Changes afoot in U.S.-European golf challenge

One of golf's premier events, the Ryder Cup, will be played in a familiar location in 2014 but on a course with a different look.

The biennial event, which pits teams of American and European golfers, will be Sept. 26-28 over the PGA Centenary Course at the Gleneagles Hotel. Perthshire, where Gleneagles is located, was the site for the first U.S.-British team competition in 1921. That was dubbed the International Challenge, and the Ryder Cup was created six years later.

The Jack Nicklaus-designed Centenary Course opened in 1993 and quickly gained a reputation as one of the world's great venues. But for the Ryder Cup, Gleneagles opted for a makeover.

"They came back and softened a few holes," said Andrew Jowett, PGA head golf professional at the course. "The changes tend to be for accuracy from the tee."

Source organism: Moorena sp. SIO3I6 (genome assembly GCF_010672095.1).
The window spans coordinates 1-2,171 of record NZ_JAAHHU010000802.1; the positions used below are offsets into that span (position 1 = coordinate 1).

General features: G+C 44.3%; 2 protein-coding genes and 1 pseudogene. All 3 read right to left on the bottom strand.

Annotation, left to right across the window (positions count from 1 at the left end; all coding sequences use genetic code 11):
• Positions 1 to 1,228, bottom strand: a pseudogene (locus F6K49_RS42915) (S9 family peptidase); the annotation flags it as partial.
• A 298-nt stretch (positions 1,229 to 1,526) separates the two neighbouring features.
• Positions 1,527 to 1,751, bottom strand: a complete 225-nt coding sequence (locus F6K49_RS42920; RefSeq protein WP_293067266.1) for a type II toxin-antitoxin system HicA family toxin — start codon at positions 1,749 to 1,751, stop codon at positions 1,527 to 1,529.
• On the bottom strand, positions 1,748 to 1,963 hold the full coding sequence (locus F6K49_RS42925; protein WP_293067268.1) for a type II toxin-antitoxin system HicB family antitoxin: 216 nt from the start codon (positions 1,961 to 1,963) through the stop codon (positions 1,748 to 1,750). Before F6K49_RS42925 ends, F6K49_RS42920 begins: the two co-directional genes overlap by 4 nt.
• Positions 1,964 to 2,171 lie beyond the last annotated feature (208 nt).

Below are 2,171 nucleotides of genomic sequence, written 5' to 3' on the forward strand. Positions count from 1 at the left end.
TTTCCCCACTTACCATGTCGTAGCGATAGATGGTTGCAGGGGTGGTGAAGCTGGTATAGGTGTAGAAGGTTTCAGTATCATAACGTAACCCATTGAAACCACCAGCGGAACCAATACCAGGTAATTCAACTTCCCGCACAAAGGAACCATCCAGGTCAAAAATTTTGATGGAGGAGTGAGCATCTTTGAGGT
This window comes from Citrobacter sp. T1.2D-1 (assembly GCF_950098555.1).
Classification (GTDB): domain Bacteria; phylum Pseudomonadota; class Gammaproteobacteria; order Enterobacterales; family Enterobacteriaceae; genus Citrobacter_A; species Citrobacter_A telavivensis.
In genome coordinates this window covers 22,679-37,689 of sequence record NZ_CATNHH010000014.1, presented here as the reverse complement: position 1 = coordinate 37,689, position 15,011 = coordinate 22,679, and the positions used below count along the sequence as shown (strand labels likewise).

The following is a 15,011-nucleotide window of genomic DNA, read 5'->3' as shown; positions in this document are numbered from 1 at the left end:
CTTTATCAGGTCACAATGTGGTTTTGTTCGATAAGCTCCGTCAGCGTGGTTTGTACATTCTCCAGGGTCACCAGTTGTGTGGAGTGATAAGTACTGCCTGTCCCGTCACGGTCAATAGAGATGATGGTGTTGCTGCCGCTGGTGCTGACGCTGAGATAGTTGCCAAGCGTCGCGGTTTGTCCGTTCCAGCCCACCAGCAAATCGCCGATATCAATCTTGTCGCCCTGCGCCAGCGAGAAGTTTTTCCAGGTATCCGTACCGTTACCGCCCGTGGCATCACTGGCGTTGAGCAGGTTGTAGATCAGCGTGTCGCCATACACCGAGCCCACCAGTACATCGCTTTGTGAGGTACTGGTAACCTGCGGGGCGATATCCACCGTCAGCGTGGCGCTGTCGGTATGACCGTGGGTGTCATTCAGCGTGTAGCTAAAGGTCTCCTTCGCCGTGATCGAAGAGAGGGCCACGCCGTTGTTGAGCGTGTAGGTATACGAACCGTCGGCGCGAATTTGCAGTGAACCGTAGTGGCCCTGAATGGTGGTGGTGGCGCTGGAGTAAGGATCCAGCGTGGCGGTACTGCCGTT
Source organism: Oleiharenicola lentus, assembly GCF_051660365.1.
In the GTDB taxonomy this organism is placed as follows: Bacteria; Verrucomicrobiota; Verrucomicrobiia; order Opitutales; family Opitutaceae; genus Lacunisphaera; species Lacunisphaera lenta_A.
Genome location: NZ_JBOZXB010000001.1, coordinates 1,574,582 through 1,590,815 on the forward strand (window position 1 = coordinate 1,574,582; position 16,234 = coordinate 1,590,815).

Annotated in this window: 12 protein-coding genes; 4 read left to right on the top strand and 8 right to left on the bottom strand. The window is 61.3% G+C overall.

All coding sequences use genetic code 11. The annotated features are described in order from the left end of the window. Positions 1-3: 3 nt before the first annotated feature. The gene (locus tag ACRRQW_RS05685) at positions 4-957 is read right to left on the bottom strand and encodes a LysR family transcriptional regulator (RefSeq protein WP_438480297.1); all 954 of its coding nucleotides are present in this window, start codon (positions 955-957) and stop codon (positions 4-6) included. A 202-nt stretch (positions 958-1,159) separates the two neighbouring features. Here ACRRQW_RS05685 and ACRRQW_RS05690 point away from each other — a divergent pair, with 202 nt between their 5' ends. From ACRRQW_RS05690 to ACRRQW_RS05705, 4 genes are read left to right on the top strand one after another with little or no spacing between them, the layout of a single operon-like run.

The project involved moving more than 50,000 tons of earth, adding and removing bunkers, improving moisture and drainage and changing the layouts of several holes.

The adjustments will be most evident on the back nine, ideal for the Cup's match-play format that could have the outcome going down to the wire.

Nos. 12 and 13 will be the toughest holes on the course, but the par-5 18 might be the real attention-grabber. It was reconfigured into a classic risk/reward hole. Tees were raised and the fairway lowered, letting golfers see more of the hole. A new green was installed with seven new bunkers.

"It was a little bit of a flat hole," he explained. "No elevation."